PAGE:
Comment: Re: Hahah (Score 1) 210

Yours apparently has some way to go. Or maybe it's too far gone.

The brain isn't one big ball of mush. It has different parts that perform different functions. You get injured in your Broca's area and you won't be able speak or write. I've seen it in stroke patients; it doesn't matter that the rest of their brains is just good as new, they don't have any expressive language. Likewise if your orbital frontal cortex is damaged or not fully developed yet, you're going to act like an ass. Doesn't matter how smart or well-meaning you are.

Teenaged brains can be misleading, because in some ways they're at their lifetime peak. But at the same time they suck at certain things. A smart fifteen year-old can explain the difference between right and wrong, between a smart and stupid action. But he can't be trusted to act in accordance to that kind of knowledge, because among other things the OFC isn't finished yet. This is why parents get fooled into thinking their wonderful children won't do dumb things. You simply cannot expect a teenager to act intelligently because he has knowledge. The knowledge helps, but it does't determine behavior in a fifteen year-old as it does in a thirty year-old.

Comment: Re:Hahah (Score 1) 210

He did the crime (actually several), he must do the time.

If he wants to play big boy games then he must accept big boy penalties. Fuck your PC "Oh but he's a kid with his whole life ahead of him!" bullshit, he's chosen his path, let him reap the consequences.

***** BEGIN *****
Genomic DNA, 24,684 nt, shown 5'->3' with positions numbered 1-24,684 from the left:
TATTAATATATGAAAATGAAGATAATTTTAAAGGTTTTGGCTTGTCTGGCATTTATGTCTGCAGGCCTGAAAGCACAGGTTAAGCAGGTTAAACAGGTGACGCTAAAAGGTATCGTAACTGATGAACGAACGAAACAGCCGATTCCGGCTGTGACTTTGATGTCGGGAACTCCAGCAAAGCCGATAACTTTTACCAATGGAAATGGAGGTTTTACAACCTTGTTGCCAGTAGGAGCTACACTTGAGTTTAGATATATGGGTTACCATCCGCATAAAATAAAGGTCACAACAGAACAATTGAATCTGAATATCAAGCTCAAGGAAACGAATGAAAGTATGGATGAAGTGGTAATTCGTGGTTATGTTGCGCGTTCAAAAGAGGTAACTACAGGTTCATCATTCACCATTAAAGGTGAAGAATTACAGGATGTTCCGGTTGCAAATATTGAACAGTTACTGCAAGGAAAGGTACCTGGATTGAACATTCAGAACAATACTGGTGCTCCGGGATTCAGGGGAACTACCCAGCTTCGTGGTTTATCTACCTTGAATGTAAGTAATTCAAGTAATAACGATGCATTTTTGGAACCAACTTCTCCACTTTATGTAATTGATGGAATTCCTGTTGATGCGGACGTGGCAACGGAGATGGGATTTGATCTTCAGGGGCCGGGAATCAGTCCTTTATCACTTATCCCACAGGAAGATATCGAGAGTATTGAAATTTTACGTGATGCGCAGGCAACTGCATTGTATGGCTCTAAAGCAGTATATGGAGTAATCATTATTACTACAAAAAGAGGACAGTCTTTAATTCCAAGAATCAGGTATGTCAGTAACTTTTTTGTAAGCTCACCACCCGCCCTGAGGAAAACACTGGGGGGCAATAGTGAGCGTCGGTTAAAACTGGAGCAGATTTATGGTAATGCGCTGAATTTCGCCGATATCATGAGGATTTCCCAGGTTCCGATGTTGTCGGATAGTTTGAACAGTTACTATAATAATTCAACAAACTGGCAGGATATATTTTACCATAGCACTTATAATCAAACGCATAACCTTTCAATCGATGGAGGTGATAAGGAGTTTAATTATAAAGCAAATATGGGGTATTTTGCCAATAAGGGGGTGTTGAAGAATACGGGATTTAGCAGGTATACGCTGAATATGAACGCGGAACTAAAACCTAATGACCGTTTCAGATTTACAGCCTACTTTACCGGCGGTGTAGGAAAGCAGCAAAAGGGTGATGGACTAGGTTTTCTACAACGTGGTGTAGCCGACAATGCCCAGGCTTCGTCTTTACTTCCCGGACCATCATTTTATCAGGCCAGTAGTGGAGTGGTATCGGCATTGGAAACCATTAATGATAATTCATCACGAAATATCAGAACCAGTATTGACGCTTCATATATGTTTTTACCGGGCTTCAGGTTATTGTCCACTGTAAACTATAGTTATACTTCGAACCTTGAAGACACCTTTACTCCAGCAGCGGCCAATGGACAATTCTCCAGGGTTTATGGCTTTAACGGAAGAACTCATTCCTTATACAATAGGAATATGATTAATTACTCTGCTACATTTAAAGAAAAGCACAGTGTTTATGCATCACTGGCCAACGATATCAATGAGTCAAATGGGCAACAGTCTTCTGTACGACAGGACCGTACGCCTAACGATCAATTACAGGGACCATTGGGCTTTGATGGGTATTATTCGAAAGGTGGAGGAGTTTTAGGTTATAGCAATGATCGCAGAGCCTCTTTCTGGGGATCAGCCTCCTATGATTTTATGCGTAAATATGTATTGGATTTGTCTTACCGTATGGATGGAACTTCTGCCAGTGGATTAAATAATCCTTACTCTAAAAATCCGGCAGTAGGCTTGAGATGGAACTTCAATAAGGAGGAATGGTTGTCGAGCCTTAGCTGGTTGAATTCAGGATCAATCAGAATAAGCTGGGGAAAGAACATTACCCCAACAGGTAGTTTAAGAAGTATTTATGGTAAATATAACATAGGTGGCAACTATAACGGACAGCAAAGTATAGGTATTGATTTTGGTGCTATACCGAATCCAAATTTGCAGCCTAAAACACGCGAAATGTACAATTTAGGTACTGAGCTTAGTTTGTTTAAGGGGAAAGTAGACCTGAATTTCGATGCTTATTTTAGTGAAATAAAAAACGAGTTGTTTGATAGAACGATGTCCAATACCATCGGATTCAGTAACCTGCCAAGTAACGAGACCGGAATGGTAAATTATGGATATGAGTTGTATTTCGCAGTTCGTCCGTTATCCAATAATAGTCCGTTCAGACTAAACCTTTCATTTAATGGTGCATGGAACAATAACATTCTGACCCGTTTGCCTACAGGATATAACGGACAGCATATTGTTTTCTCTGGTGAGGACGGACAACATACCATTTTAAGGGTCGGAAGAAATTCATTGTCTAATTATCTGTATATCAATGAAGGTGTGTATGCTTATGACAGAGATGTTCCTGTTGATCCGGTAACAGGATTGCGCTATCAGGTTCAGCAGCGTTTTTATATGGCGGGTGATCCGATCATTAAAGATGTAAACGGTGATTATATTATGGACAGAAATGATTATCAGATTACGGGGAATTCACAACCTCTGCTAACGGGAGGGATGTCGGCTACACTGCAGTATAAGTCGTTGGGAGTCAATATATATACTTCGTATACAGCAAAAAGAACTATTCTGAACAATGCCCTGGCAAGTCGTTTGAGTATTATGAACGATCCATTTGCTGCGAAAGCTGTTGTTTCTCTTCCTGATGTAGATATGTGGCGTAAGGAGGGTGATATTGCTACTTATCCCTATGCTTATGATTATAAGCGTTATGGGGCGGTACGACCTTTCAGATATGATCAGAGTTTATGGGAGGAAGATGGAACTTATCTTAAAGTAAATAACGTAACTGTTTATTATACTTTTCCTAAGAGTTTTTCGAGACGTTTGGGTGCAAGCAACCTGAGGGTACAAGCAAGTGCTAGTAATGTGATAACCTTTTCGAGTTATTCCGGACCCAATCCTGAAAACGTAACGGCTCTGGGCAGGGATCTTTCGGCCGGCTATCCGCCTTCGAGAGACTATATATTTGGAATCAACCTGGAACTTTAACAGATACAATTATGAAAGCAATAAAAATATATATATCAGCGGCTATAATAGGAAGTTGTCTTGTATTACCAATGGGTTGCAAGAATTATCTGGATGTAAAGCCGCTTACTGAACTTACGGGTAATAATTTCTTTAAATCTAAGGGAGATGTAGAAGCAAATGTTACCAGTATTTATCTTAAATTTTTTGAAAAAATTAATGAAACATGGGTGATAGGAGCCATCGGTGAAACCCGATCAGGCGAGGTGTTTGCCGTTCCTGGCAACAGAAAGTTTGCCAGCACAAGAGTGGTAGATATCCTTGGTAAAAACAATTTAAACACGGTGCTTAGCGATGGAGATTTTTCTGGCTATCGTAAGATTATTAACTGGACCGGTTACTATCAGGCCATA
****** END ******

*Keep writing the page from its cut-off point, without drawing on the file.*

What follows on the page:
That's just a straw man argument. The actual problem with treating him as an adult is that that is contrary to fact. He is not an adult.

In the state of Georgia a fifteen year-old cannot vote; he cannot purchase liquor; cannot obtain a driver's license, cannot hold a full-time job. The rules we have for minors assume they're incapable of making adult choices. It's logically inconsistent to believe minors are not competent to make responsible decisions, but then claim we should treat them as if they can decide responsibly because they've failed to do so. When have you ever used reasoning like that for anything else? I had a housemate once who decided to become her own herbalist. She went to the herb store and bought a lot of herbal shit and promptly made herself sick. By your logic I should go to her for medical treatment because (a) I previously had reason to believe she was not competent to practice medicine and (b) her subsequent actions proved my suspicions correct.

You don't need some namby-pamby PC mumbo jumbo to know that most teenagers have a penchant for doing spectacularly stupid things, but that *most* of them grow out it. That's common sense, and the law should take that into account. And science actually backs up common sense here. Most people's brains go through a development spurt in their "executive functions" (acting according to long term plans, inhibiting impulsive actions, directing attention) when they're around fifteen. That means there's roughly a 50/50 chance someone under sixteen is neurologically incapable of not acting like a jackass.

So both science and common sense tell us that treating children as if they were adults is irrational and serves no useful purpose. That doesn't mean you do nothing when kids commit crimes. That's a false dichotomy. It means you do something different.

Comment: Re:More like to his own parents (Score 3, Interesting) 143

Without skullduggery, we would know Bill Gates as "that embedded BASIC guy". And there would be nothing wrong with that, either. It would certainly be better than "headed corporation convicted of deliberate anti-trust actions", although he certainly is spending a lot of money to Rockefeller his way into a cushier spot in the history books.

As far as we know, our computer has never had an undetected error. -- Weisert